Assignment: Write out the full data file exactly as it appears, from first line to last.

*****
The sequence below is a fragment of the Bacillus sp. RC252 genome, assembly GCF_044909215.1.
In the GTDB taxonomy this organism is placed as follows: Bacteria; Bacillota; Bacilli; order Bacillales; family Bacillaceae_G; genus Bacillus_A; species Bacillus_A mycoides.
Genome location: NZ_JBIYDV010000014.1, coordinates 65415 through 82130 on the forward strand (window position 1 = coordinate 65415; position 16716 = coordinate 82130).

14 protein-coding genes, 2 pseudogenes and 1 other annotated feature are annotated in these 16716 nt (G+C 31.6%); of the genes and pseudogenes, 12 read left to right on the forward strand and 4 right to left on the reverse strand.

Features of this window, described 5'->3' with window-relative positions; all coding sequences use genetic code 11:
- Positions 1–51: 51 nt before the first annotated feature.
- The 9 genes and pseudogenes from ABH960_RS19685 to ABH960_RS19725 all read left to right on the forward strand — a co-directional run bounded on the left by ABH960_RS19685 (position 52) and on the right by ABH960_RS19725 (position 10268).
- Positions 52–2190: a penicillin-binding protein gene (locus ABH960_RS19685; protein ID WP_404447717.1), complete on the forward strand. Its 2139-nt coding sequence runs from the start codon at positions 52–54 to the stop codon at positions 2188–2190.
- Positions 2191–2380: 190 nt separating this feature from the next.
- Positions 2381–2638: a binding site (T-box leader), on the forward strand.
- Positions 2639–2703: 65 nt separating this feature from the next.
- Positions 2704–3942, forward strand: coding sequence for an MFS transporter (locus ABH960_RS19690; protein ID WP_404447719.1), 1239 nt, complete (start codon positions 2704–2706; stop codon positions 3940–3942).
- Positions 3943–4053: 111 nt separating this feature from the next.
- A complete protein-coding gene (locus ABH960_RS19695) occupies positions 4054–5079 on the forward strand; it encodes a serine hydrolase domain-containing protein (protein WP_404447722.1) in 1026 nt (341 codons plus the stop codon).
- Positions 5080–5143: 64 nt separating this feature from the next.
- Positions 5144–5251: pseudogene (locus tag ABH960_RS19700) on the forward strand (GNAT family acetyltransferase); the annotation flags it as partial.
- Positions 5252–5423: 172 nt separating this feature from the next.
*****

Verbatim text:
The sequence below is a fragment of the Bacillus sp. RC252 genome, assembly GCF_044909215.1.
In the GTDB taxonomy this organism is placed as follows: Bacteria; Bacillota; Bacilli; order Bacillales; family Bacillaceae_G; genus Bacillus_A; species Bacillus_A mycoides.
Genome location: NZ_JBIYDV010000014.1, coordinates 65415 through 82130 on the forward strand (window position 1 = coordinate 65415; position 16716 = coordinate 82130).

14 protein-coding genes, 2 pseudogenes and 1 other annotated feature are annotated in these 16716 nt (G+C 31.6%); of the genes and pseudogenes, 12 read left to right on the forward strand and 4 right to left on the reverse strand.

Features of this window, described 5'->3' with window-relative positions; all coding sequences use genetic code 11:
- Positions 1–51: 51 nt before the first annotated feature.
- The 9 genes and pseudogenes from ABH960_RS19685 to ABH960_RS19725 all read left to right on the forward strand — a co-directional run bounded on the left by ABH960_RS19685 (position 52) and on the right by ABH960_RS19725 (position 10268).
- Positions 52–2190: a penicillin-binding protein gene (locus ABH960_RS19685; protein ID WP_404447717.1), complete on the forward strand. Its 2139-nt coding sequence runs from the start codon at positions 52–54 to the stop codon at positions 2188–2190.
- Positions 2191–2380: 190 nt separating this feature from the next.
- Positions 2381–2638: a binding site (T-box leader), on the forward strand.
- Positions 2639–2703: 65 nt separating this feature from the next.
- Positions 2704–3942, forward strand: coding sequence for an MFS transporter (locus ABH960_RS19690; protein ID WP_404447719.1), 1239 nt, complete (start codon positions 2704–2706; stop codon positions 3940–3942).
- Positions 3943–4053: 111 nt separating this feature from the next.
- A complete protein-coding gene (locus ABH960_RS19695) occupies positions 4054–5079 on the forward strand; it encodes a serine hydrolase domain-containing protein (protein WP_404447722.1) in 1026 nt (341 codons plus the stop codon).
- Positions 5080–5143: 64 nt separating this feature from the next.
- Positions 5144–5251: pseudogene (locus tag ABH960_RS19700) on the forward strand (GNAT family acetyltransferase); the annotation flags it as partial.
- Positions 5252–5423: 172 nt separating this feature from the next.